Clean up your own mess.
Don’t take things that aren’t yours.
Say you’re sorry when you hurt somebody.
Wash your hands before you eat.
Flush.
Warm cookies and cold milk are good for you.
Live a balanced life – learn some and think some and draw and paint and sing and dance and play and work every day some.
Take a nap every afternoon.
When you go out into the world, watch out for traffic, hold hands and stick together.
Be aware of wonder.

Pair Programming Testimonials
Abstract:
If you would like to share your pairing experiences or read about other people's, this is the place. Describe the good and bad of your experiences pairing to help others in a similar situation - just a paragraph or two would be great . . . what worked well, what didn't work so well, what kinds of things did you 'attack' together, tips and tricks, etc. A great example of a testimonial is by Ron Jeffries in the July/August 2000 IEEE Software page 25.




6 comments:

  1. I guess by "Studies" you mean something more than an opinion stated in a paper on the topic. I guess you mean some form of pier reviewed paper or experimental study. Typically living in academia land - right? I ask because I'd point you at Sutherland's Papers http://jeffsutherland.com/scrum_bibliography.htm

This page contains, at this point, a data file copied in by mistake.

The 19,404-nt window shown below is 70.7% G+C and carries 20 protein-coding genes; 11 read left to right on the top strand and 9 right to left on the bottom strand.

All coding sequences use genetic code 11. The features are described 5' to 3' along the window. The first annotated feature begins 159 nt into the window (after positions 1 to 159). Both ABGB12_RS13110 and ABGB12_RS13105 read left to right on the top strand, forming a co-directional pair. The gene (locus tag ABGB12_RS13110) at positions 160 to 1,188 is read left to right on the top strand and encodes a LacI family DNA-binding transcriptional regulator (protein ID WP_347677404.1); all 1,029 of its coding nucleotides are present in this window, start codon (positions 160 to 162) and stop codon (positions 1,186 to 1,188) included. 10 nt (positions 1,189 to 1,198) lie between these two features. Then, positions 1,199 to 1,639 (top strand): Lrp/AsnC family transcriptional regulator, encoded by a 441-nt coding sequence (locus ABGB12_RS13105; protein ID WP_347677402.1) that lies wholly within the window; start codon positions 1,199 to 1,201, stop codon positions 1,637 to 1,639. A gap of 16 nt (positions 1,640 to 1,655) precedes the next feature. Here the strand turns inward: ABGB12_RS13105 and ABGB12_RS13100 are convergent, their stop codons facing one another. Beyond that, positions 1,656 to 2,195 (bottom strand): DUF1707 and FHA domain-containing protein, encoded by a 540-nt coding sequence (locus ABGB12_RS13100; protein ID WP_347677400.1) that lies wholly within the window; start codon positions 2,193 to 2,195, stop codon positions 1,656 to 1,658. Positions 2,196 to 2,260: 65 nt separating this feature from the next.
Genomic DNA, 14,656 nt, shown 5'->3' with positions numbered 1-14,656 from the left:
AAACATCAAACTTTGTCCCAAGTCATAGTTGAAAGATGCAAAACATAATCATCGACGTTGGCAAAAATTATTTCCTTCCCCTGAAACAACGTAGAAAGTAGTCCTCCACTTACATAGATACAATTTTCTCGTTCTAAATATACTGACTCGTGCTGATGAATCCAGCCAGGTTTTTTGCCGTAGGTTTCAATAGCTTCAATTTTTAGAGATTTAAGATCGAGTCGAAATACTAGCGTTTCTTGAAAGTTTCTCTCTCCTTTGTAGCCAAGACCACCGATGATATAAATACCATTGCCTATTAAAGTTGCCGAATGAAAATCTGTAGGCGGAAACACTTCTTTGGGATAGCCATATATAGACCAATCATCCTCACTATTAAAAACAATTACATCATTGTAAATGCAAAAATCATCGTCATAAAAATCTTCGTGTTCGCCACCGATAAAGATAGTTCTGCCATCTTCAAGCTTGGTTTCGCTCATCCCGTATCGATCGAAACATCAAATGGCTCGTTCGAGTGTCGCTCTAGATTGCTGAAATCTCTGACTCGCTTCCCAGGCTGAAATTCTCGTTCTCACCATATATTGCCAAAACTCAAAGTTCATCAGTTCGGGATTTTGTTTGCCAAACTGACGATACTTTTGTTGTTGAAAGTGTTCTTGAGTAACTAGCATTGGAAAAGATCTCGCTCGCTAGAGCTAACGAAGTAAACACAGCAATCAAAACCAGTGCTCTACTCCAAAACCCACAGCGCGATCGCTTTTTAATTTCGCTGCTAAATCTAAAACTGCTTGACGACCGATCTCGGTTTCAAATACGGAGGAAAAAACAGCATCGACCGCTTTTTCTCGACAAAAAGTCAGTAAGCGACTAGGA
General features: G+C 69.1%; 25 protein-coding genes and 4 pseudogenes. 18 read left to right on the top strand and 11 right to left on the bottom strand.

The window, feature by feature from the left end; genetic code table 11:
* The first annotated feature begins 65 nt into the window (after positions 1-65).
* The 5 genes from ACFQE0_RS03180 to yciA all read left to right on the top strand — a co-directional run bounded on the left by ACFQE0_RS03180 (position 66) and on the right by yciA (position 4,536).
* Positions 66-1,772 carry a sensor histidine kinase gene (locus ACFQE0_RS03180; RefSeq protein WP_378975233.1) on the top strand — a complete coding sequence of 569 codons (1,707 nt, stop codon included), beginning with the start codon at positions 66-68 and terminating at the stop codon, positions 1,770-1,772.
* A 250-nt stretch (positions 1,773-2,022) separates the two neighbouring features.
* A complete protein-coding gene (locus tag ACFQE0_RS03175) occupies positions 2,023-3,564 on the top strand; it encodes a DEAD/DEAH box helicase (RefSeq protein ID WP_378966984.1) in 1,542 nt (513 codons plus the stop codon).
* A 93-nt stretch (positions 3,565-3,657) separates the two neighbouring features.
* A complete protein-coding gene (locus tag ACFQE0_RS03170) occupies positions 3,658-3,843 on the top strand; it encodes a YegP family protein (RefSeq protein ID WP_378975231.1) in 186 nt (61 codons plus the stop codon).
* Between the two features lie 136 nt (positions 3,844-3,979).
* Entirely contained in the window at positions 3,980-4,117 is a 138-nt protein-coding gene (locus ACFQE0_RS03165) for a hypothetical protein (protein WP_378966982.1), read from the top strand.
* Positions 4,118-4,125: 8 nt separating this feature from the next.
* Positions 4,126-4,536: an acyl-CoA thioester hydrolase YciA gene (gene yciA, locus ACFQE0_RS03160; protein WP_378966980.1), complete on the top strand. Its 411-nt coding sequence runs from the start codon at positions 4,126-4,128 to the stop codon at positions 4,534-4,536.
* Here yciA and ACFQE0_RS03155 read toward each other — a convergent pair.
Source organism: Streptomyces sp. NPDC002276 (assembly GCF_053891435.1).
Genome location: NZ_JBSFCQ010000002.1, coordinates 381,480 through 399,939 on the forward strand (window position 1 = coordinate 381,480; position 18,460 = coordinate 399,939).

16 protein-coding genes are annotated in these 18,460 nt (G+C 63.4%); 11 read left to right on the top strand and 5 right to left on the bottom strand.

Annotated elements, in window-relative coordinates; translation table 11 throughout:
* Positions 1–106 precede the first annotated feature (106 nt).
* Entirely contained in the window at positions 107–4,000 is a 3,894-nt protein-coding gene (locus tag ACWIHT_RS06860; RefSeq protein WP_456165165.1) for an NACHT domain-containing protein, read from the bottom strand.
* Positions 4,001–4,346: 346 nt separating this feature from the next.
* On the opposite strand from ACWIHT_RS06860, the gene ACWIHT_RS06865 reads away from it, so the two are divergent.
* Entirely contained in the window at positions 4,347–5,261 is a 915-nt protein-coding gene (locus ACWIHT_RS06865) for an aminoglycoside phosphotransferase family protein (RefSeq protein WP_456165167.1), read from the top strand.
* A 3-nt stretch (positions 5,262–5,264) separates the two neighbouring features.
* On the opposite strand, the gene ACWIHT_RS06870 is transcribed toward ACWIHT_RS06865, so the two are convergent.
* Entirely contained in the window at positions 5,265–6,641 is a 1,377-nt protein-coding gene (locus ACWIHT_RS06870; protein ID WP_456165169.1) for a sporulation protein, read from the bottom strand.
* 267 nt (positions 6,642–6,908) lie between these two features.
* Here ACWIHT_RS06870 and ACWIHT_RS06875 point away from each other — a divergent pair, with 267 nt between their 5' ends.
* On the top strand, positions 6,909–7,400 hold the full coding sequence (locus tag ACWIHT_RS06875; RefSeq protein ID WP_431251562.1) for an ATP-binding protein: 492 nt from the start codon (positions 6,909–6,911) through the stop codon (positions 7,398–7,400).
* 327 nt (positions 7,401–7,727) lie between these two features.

But not sure if these would pass the bar... what do you think?

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  2. I like studies the most, but useful information in lieu of studies is good too.

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  3. See for example Laurie Williams et al, ‘Strengthening the Case for Pair Programming’, IEEE Software, July/August 2000 (online at http://collaboration.csc.ncsu.edu/laurie/Papers/ieeeSoftware.PDF)

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  4. The Effects of Pair-Programming on Performance in an Introductory ...

    http://www.google.com/url?sa=t&source=web&cd=6&ved=0CD0QFjAF&url=http%3A%2F%2Fciteseerx.ist.psu.edu%2Fviewdoc%2Fdownload%3Fdoi%3D10.1.1.89.6834%26rep%3Drep1%26type%3Dpdf&rct=j&q=%22Developing%20In%20Pairs%22&ei=K79uTvqgNKf9sQLf5fW5CQ&usg=AFQjCNEL5KXkBDlHfNmb-4eymVsVhgLzTQ&sig2=ON3B_PGZqRHCp344jigKJw&cad=rja

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  5. Do testers have to be coders also?

    http://testobsessed.com/2010/10/20/testers-code/

    "The bottom line is that our numbers indicate approximately 80% of the job ads you’d find if searching for jobs in Software QA or Test are asking for programming skills."

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  6. Here is a nice blog about Pair Programming Benefits: http://pragprog.com/magazines/2011-07/pair-programming-benefits

    ReplyDelete